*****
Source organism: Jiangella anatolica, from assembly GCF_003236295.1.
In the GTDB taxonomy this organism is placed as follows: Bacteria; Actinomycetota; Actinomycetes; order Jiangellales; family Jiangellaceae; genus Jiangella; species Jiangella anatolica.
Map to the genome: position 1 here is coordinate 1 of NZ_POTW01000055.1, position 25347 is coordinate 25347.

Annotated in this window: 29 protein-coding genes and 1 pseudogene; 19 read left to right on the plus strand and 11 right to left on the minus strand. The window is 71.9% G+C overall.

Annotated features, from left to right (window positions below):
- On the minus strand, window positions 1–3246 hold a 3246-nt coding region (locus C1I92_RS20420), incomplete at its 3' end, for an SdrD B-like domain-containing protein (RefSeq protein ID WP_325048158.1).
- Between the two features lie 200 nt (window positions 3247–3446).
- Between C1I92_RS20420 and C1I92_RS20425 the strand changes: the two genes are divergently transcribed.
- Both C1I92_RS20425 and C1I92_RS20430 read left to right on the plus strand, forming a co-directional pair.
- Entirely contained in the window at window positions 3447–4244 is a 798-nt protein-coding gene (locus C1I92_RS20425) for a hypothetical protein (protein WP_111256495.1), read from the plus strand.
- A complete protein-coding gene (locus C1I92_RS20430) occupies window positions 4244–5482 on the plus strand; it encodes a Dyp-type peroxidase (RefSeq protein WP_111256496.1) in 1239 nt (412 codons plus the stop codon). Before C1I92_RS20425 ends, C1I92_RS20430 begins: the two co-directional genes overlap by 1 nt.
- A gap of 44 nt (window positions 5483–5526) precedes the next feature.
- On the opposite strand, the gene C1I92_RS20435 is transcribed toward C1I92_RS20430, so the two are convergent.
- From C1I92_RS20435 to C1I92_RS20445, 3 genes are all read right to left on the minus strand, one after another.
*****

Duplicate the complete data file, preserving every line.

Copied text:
Source organism: Jiangella anatolica, from assembly GCF_003236295.1.
In the GTDB taxonomy this organism is placed as follows: Bacteria; Actinomycetota; Actinomycetes; order Jiangellales; family Jiangellaceae; genus Jiangella; species Jiangella anatolica.
Map to the genome: position 1 here is coordinate 1 of NZ_POTW01000055.1, position 25347 is coordinate 25347.

Annotated in this window: 29 protein-coding genes and 1 pseudogene; 19 read left to right on the plus strand and 11 right to left on the minus strand. The window is 71.9% G+C overall.

Annotated features, from left to right (window positions below):
- On the minus strand, window positions 1–3246 hold a 3246-nt coding region (locus C1I92_RS20420), incomplete at its 3' end, for an SdrD B-like domain-containing protein (RefSeq protein ID WP_325048158.1).
- Between the two features lie 200 nt (window positions 3247–3446).
- Between C1I92_RS20420 and C1I92_RS20425 the strand changes: the two genes are divergently transcribed.
- Both C1I92_RS20425 and C1I92_RS20430 read left to right on the plus strand, forming a co-directional pair.
- Entirely contained in the window at window positions 3447–4244 is a 798-nt protein-coding gene (locus C1I92_RS20425) for a hypothetical protein (protein WP_111256495.1), read from the plus strand.
- A complete protein-coding gene (locus C1I92_RS20430) occupies window positions 4244–5482 on the plus strand; it encodes a Dyp-type peroxidase (RefSeq protein WP_111256496.1) in 1239 nt (412 codons plus the stop codon). Before C1I92_RS20425 ends, C1I92_RS20430 begins: the two co-directional genes overlap by 1 nt.
- A gap of 44 nt (window positions 5483–5526) precedes the next feature.
- On the opposite strand, the gene C1I92_RS20435 is transcribed toward C1I92_RS20430, so the two are convergent.
- From C1I92_RS20435 to C1I92_RS20445, 3 genes are all read right to left on the minus strand, one after another.